John Vincent Bellezza
Another Flight of the Khyung is ready for take off! As promised, this month’s issue features two ancient cave sanctuaries recently discovered on the Upper Tibet Rock Art Expedition III. There is also a special report about the spectacular golden burial masks of Upper Tibet and adjacent regions, so please read on.
It is with much pleasure that I announce the publication of an article on antique turquoise written by James Wainwright, an expert in Tibetan beads and other antique objects. His fascinating piece is the final feature in the August 2013 issue of Flight of the Khyung:
James Wainwright maintains a commercial website, Garuda Trading, where interesting Tibetan artifacts can be viewed: http://www.garudashop.com/
Please note: A satellite map of the Sutlej River Valley Citadel can now be found in the May 2012 Flight of the Khyung.
The primordial letter A and the swastika and chorten painted on stone: The ancient cave sanctuary of Darlung Phukpa
In the vicinity of Churo, the ancient cave sanctuary featured in last month’s newsletter, there is a similar installation called Darlung Phukpa (Dar-lung phug-pa, 4670 m). This residential complex consists of two small rock shelters perched above a rocky ravine. The lower shelter has been reduced to a few stones still clinging to a ledge just above the base of the reddish limestone formation. If other ancient cave sanctuaries in the region are any indication, much of this ledge may have been enclosed by masonry walls. If so, this site could have supported a fairly large number of people engaged in ceremonial or other kinds of activities. In the ravine below Darlung Phukpa is a small stream, a source of water for the ancient inhabitants and visitors.
On the north side of the ledge, about 10 m above the ravine, is a recess in the formation around which are the faint remains of a façade (1.5 m x 1.5 m x 1.2 m). On the walls of this shallow cavity are a number of counterclockwise swastikas as well as the Tibetan letter A and the syllable Om painted in red ochre. These pictographs and inscriptions are heavily weathered, not least of all because the rock surface on which they were made is rough and uneven. Poor rock surfaces tend to foster the uneven application of pigments, higher rates of pigment ablation on the more exposed areas, and reduced bonding of pigments to the stone substrate. The ideal limestone surface for painting has a smooth and shiny calcareous veneer, as found at some locations around Lake Nam Tsho.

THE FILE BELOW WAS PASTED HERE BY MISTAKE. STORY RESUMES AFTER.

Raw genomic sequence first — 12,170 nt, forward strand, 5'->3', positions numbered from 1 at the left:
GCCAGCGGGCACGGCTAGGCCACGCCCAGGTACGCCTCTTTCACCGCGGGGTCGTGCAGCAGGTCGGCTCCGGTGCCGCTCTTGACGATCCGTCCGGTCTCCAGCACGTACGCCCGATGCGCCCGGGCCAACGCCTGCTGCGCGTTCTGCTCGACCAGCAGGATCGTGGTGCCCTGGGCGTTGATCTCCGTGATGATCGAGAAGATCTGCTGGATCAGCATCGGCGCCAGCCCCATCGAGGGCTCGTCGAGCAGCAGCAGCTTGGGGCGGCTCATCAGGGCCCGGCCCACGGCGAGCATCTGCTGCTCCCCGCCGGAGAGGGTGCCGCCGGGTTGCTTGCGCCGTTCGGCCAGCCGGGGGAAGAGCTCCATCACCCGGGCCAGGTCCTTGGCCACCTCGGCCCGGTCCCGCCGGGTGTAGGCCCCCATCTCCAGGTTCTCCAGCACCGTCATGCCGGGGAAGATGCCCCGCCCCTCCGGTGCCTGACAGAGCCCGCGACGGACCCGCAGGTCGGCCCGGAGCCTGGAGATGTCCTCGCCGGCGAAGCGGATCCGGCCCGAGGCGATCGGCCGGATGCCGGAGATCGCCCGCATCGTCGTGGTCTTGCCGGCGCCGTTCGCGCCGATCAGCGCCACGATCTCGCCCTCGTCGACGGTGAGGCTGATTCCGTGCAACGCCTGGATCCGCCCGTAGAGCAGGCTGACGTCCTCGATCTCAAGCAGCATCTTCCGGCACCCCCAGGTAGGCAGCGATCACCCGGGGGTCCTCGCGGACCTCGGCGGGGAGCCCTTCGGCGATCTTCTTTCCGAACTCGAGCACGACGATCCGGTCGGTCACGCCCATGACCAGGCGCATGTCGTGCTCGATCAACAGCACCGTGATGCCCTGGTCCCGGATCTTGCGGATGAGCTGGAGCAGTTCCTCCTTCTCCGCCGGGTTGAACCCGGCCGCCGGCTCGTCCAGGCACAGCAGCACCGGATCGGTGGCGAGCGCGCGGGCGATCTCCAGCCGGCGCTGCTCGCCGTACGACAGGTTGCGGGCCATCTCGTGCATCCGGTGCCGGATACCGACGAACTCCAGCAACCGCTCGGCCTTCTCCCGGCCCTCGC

Despite the lack of an optimal rock surface to paint on, the creators of the red ochre applications still went ahead and modified the tiny cave with symbols of their occupation of the site. Why did residents or visitors to Darlung Phukpa and other cave sanctuaries in the region feel compelled to mark them with lasting reminders of their presence? As noted in previous newsletters, there appear to be two major reasons for this art and epigraphy, both of which are predicated on rivalries or tensions between competing religious groups. Briefly, they are:
1) The desire to distinguish one religious sect from another operating in the same area.
2) The need to physically and ritually secure sites for use by a specific sect or cult.
In Darlung Phukpa all symbols and inscribed letters added to the caves appear to have been the handiwork of non-Buddhists. They include counterclockwise swastikas, which are associated with practitioners of religious traditions that underlie the formation of systematized Bon, circa 1000 CE. It appears that sectarian distinctions associated with the direction of the swastika developed in the imperial period (circa 650–850 CE), a byproduct of religious strife and differentiation between Buddhists and those maintaining a religious order based on older or hybridized traditions. Unfortunately, there is still no reliable and economical way of scientifically determining the age of rock art and inscriptions, which could be used to establish a verifiable chronology in order to test this historical observation.